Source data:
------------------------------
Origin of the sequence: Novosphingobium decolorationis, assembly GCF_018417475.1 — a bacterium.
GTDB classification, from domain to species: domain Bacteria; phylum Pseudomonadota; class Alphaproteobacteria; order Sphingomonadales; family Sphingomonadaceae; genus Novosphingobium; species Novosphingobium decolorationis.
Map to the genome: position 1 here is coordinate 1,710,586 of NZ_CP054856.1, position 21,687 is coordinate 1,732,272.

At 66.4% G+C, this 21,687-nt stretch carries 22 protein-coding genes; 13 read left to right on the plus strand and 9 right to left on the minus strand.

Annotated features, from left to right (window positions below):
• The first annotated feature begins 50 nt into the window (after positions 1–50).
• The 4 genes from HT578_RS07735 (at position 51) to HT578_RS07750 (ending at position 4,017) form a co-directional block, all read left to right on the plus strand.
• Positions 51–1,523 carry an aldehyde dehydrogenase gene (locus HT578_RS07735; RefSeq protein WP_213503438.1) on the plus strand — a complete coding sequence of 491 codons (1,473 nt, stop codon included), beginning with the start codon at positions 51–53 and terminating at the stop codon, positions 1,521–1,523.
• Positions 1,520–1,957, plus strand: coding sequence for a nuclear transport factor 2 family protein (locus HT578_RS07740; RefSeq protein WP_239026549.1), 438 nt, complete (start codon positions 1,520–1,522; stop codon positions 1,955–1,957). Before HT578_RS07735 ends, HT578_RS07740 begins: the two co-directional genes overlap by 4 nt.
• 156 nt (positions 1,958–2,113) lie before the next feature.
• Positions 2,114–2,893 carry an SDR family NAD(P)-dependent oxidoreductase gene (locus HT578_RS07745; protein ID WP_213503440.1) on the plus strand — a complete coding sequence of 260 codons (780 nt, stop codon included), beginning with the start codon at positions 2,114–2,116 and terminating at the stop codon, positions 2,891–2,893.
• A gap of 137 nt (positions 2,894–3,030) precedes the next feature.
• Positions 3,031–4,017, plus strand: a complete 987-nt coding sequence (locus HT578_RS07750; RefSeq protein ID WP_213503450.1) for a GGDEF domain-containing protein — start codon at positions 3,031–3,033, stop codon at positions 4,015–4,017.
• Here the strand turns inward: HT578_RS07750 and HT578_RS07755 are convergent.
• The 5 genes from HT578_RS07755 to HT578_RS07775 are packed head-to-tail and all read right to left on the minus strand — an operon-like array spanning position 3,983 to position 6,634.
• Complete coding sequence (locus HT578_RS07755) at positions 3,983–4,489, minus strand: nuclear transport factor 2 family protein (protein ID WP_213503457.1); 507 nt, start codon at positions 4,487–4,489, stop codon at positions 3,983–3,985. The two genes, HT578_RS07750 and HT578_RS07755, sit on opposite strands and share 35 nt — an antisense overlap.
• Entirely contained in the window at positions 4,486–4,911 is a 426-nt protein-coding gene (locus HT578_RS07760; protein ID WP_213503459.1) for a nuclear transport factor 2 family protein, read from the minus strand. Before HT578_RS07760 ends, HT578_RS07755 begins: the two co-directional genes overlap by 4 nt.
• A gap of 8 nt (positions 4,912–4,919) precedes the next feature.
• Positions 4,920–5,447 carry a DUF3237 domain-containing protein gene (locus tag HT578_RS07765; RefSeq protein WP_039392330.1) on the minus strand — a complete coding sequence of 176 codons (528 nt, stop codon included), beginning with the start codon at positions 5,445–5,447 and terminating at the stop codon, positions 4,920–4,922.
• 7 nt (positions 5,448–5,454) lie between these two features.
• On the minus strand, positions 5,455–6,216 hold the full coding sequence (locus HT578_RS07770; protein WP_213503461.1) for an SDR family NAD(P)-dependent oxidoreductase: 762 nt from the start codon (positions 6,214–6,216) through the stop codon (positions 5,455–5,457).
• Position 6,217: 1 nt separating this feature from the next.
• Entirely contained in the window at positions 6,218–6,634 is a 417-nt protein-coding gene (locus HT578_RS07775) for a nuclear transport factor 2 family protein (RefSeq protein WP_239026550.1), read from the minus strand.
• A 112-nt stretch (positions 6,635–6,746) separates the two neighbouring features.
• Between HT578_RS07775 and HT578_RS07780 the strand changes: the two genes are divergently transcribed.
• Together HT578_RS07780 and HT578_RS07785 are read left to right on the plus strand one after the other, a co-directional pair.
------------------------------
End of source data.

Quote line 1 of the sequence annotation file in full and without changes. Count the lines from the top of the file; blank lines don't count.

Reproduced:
Origin of the sequence: Novosphingobium decolorationis, assembly GCF_018417475.1 — a bacterium.